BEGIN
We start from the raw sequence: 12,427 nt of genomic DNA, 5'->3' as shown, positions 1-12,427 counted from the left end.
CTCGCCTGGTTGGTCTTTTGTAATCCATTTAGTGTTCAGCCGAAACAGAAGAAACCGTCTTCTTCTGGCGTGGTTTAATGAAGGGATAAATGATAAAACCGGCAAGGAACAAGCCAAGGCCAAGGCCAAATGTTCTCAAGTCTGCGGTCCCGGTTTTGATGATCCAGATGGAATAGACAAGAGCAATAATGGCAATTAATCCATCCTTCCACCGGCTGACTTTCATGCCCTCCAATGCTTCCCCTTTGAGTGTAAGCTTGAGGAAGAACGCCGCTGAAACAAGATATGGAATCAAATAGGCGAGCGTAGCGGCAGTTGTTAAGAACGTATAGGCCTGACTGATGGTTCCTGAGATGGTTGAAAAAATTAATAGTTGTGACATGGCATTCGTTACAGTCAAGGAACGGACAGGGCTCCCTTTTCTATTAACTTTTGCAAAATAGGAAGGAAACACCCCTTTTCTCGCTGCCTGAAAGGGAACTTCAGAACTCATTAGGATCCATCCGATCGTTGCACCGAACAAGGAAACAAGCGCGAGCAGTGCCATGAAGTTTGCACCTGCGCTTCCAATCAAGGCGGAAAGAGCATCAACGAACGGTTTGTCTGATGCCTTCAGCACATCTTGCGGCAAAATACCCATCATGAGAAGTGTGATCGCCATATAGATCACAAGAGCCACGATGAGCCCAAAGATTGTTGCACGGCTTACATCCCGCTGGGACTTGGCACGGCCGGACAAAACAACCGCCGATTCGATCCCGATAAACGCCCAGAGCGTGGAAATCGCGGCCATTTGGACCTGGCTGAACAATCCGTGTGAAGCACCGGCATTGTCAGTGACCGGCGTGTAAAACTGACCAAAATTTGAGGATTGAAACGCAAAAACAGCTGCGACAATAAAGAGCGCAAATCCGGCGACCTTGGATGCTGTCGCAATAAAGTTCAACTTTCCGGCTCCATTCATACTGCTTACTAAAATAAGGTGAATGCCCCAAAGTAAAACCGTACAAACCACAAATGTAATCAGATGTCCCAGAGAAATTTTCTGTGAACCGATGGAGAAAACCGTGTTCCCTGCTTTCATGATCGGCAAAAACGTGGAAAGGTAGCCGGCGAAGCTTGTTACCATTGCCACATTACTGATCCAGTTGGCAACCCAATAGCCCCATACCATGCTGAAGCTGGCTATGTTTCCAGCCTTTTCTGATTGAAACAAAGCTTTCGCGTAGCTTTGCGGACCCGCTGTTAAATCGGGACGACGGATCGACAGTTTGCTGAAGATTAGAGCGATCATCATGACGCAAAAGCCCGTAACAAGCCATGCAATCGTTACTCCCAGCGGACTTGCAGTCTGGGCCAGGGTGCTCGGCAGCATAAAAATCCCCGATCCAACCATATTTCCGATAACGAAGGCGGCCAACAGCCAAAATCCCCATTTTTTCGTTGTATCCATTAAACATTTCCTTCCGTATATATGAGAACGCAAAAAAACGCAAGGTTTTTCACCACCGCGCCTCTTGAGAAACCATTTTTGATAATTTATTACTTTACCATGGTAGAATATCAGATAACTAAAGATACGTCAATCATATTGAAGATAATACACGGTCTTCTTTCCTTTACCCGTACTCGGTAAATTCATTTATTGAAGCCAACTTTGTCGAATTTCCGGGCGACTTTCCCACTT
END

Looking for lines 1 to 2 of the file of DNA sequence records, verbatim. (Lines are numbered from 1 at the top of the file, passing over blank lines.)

We start from the raw sequence: 12,427 nt of genomic DNA, 5'->3' as shown, positions 1-12,427 counted from the left end.
CTCGCCTGGTTGGTCTTTTGTAATCCATTTAGTGTTCAGCCGAAACAGAAGAAACCGTCTTCTTCTGGCGTGGTTTAATGAAGGGATAAATGATAAAACCGGCAAGGAACAAGCCAAGGCCAAGGCCAAATGTTCTCAAGTCTGCGGTCCCGGTTTTGATGATCCAGATGGAATAGACAAGAGCAATAATGGCAATTAATCCATCCTTCCACCGGCTGACTTTCATGCCCTCCAATGCTTCCCCTTTGAGTGTAAGCTTGAGGAAGAACGCCGCTGAAACAAGATATGGAATCAAATAGGCGAGCGTAGCGGCAGTTGTTAAGAACGTATAGGCCTGACTGATGGTTCCTGAGATGGTTGAAAAAATTAATAGTTGTGACATGGCATTCGTTACAGTCAAGGAACGGACAGGGCTCCCTTTTCTATTAACTTTTGCAAAATAGGAAGGAAACACCCCTTTTCTCGCTGCCTGAAAGGGAACTTCAGAACTCATTAGGATCCATCCGATCGTTGCACCGAACAAGGAAACAAGCGCGAGCAGTGCCATGAAGTTTGCACCTGCGCTTCCAATCAAGGCGGAAAGAGCATCAACGAACGGTTTGTCTGATGCCTTCAGCACATCTTGCGGCAAAATACCCATCATGAGAAGTGTGATCGCCATATAGATCACAAGAGCCACGATGAGCCCAAAGATTGTTGCACGGCTTACATCCCGCTGGGACTTGGCACGGCCGGACAAAACAACCGCCGATTCGATCCCGATAAACGCCCAGAGCGTGGAAATCGCGGCCATTTGGACCTGGCTGAACAATCCGTGTGAAGCACCGGCATTGTCAGTGACCGGCGTGTAAAACTGACCAAAATTTGAGGATTGAAACGCAAAAACAGCTGCGACAATAAAGAGCGCAAATCCGGCGACCTTGGATGCTGTCGCAATAAAGTTCAACTTTCCGGCTCCATTCATACTGCTTACTAAAATAAGGTGAATGCCCCAAAGTAAAACCGTACAAACCACAAATGTAATCAGATGTCCCAGAGAAATTTTCTGTGAACCGATGGAGAAAACCGTGTTCCCTGCTTTCATGATCGGCAAAAACGTGGAAAGGTAGCCGGCGAAGCTTGTTACCATTGCCACATTACTGATCCAGTTGGCAACCCAATAGCCCCATACCATGCTGAAGCTGGCTATGTTTCCAGCCTTTTCTGATTGAAACAAAGCTTTCGCGTAGCTTTGCGGACCCGCTGTTAAATCGGGACGACGGATCGACAGTTTGCTGAAGATTAGAGCGATCATCATGACGCAAAAGCCCGTAACAAGCCATGCAATCGTTACTCCCAGCGGACTTGCAGTCTGGGCCAGGGTGCTCGGCAGCATAAAAATCCCCGATCCAACCATATTTCCGATAACGAAGGCGGCCAACAGCCAAAATCCCCATTTTTTCGTTGTATCCATTAAACATTTCCTTCCGTATATATGAGAACGCAAAAAAACGCAAGGTTTTTCACCACCGCGCCTCTTGAGAAACCATTTTTGATAATTTATTACTTTACCATGGTAGAATATCAGATAACTAAAGATACGTCAATCATATTGAAGATAATACACGGTCTTCTTTCCTTTACCCGTACTCGGTAAATTCATTTATTGAAGCCAACTTTGTCGAATTTCCGGGCGACTTTCCCACTT